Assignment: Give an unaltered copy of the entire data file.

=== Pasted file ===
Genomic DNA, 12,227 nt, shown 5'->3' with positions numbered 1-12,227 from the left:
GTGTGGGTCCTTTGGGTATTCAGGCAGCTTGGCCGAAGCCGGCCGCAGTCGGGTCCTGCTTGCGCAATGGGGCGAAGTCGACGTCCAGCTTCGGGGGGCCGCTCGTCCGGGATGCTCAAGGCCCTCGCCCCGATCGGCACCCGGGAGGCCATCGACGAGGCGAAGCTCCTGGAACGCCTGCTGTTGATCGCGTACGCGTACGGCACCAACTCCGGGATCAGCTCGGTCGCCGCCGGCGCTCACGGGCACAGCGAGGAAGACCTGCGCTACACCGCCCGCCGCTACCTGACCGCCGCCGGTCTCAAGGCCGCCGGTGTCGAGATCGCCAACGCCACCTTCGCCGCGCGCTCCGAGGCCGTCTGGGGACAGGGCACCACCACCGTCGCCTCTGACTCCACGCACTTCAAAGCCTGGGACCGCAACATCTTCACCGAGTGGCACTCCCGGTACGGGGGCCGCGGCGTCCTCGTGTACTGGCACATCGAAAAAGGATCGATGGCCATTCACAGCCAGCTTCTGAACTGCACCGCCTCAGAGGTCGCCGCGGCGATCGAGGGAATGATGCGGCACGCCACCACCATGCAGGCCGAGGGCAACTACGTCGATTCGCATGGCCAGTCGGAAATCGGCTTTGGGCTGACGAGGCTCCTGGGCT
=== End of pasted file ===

Genomic DNA, 12,227 nt, shown 5'->3' with positions numbered 1-12,227 from the left:
GTGTGGGTCCTTTGGGTATTCAGGCAGCTTGGCCGAAGCCGGCCGCAGTCGGGTCCTGCTTGCGCAATGGGGCGAAGTCGACGTCCAGCTTCGGGGGGCCGCTCGTCCGGGATGCTCAAGGCCCTCGCCCCGATCGGCACCCGGGAGGCCATCGACGAGGCGAAGCTCCTGGAACGCCTGCTGTTGATCGCGTACGCGTACGGCACCAACTCCGGGATCAGCTCGGTCGCCGCCGGCGCTCACGGGCACAGCGAGGAAGACCTGCGCTACACCGCCCGCCGCTACCTGACCGCCGCCGGTCTCAAGGCCGCCGGTGTCGAGATCGCCAACGCCACCTTCGCCGCGCGCTCCGAGGCCGTCTGGGGACAGGGCACCACCACCGTCGCCTCTGACTCCACGCACTTCAAAGCCTGGGACCGCAACATCTTCACCGAGTGGCACTCCCGGTACGGGGGCCGCGGCGTCCTCGTGTACTGGCACATCGAAAAAGGATCGATGGCCATTCACAGCCAGCTTCTGAACTGCACCGCCTCAGAGGTCGCCGCGGCGATCGAGGGAATGATGCGGCACGCCACCACCATGCAGGCCGAGGGCAACTACGTCGATTCGCATGGCCAGTCGGAAATCGGCTTTGGGCTGACGAGGCTCCTGGGCT